Wash. Post: fuel prices soar on futures markets


Richard Moore


Supply Concerns Elevate Futures 
Storms May Have Lasting Effect On Operations 

By Justin Blum 
Washington Post Staff Writer 
Thursday, September 29, 2005; D01 

Gasoline and natural gas prices soared on the futures markets
yesterday as traders grew concerned that energy operations
damaged by hurricanes Rita and Katrina could be hobbled longer
than expected.

Analysts said that if futures prices remain at elevated
levels, national pump prices for a gallon of regular could
move above $3 a gallon, as they did following Hurricane
Katrina. They added that a run-up in natural gas prices likely
will mean increases for winter heating bills.

The Energy Department's Energy Information Administration said
yesterday that 15 percent of U.S. refiners' ability to produce
gasoline, jet fuel and other oil products "could be out for at
least another couple of weeks" because of Rita and Katrina. In
addition, the Minerals Management Service reported that 80
percent of natural gas production in the Gulf of Mexico
remained shut down yesterday because of the hurricanes.

The higher futures prices came on the same day that two House
committees took up Republican legislation designed to
encourage refiners to build more plants and to spur more
domestic oil and natural gas production. Supporters said the
measures eventually would help bring down consumer prices.
Some of the provisions had been considered -- and rejected --
as part of consideration of a broad energy bill that was
signed by President Bush in August.

The Resources Committee sent to the full House a measure that
opens to natural gas drilling offshore areas that are now off
limits; it allows states to override bans on new offshore oil
drilling. The legislation also would open Alaska's Arctic
National Wildlife Refuge to oil and natural gas development, a
controversial measure that supporters said likely will be
approved as part of the budget process.

The Energy and Commerce Committee last night approved a
measure that would provide incentives to expand refining
capacity and change regulations on permits. The legislation
sparked intense opposition from Democrats and
environmentalists, who complained that it would roll back some
provisions of the Clean Air Act.

Demand for gasoline has been growing faster than refiners have
expanded capacity. Some lawmakers blamed oil companies, saying
they did not want to build new refineries because doing so
would bring down prices. Companies have disputed that, instead
citing concerns about environmental regulations and future

On the New York Mercantile Exchange yesterday, gasoline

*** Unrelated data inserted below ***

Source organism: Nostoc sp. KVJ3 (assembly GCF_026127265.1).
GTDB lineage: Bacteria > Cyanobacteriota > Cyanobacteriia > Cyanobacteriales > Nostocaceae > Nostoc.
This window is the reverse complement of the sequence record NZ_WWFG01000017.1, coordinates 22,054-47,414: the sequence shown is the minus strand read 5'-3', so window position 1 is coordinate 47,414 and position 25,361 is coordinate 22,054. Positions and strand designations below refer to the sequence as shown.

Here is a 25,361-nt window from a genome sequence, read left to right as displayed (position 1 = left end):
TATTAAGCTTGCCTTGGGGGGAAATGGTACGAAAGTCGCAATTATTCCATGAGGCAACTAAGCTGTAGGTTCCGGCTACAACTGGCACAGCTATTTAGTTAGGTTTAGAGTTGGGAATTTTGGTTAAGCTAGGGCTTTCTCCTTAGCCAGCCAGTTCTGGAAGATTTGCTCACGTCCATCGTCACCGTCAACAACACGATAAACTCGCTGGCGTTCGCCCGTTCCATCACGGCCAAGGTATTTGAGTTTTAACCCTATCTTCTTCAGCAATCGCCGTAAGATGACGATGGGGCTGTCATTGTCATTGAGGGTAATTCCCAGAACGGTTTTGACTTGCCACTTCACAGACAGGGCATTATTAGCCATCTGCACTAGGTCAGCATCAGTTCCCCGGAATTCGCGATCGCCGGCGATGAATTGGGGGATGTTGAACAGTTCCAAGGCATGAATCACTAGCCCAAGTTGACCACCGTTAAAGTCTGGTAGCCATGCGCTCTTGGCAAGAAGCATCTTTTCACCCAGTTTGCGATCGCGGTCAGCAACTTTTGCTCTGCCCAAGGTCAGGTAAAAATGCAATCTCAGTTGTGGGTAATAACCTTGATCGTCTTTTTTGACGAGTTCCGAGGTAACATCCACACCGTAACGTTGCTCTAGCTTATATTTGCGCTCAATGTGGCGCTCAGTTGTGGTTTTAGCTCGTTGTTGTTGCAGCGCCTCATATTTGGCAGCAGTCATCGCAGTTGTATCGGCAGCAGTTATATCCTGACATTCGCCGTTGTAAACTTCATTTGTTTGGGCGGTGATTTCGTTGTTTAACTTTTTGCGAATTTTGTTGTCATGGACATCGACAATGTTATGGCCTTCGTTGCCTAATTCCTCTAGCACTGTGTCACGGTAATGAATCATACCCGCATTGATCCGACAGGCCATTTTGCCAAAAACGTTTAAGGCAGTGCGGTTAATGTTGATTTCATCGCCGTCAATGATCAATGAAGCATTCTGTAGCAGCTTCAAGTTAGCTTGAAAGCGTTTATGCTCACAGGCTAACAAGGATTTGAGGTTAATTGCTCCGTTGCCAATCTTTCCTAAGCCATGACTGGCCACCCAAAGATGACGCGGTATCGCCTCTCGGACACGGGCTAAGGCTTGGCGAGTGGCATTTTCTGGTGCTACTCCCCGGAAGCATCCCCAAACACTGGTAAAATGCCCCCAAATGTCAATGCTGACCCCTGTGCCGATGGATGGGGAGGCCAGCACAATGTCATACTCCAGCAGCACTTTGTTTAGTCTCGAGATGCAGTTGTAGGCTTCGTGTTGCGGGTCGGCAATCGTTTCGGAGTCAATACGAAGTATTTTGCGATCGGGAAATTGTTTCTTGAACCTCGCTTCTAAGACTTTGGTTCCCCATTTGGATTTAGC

futures rose about 8 percent from the day before and natural
gas was up about 10 percent. U.S. benchmark crude oil for
November delivery rose $1.28 a barrel on the mercantile
exchange to close at $66.35.

Traders were concerned that refineries damaged by the
hurricanes, along with those shut down as a precaution, were
taking longer to restart than expected, analysts said. They
said that could lead to a tighter market for gasoline than

"We're probably talking about retail getting above $3 a
gallon," said Michael Burdette, an analyst with the Energy
Information Administration. "The real issue is just getting
those refineries back online. If we see them come back up
relatively quickly, it will trim the market back down . . .
possibly before the retail prices catch up."

Traders also are concerned about natural gas and oil
production in the Gulf of Mexico, much of which was shut down
in advance of Rita and remains out of service. Energy
companies have been surveying damage to production platforms.
While lost oil production can be made up in additional imports
and by tapping the Strategic Petroleum Reserve, the lost
natural gas production cannot easily be offset because few
additional imports of liquefied natural gas are available.

In the House, supporters of the legislation approved yesterday
said it was needed to provide more energy suppliesand lower

"It is unfortunate that it takes a hurricane like Katrina or
Rita to show us just how acute the problem is," said Rep. Joe
Barton (R-Tex.), chairman of the Energy and Commerce
Committee, referring to refining capacity. "Now is the time to
start to correct this problem and build more refineries in the
United States."

Democrats on Barton's committee said the measure was a
giveaway to industry that was being rushed through without
hearings or enough time for deliberations.

Rep. Henry A. Waxman (D-Calif.) said Republicans were trying
to "exploit Katrina for a special interest bonanza." Rep. John
D. Dingell (D-Mich.) said the committee's process was
"cockeyed" and would produce "doomed legislation."

Barton said the measure needed to be approved quickly and that
many of the issues had been discussed previously.

© 2005 The Washington Post Company 


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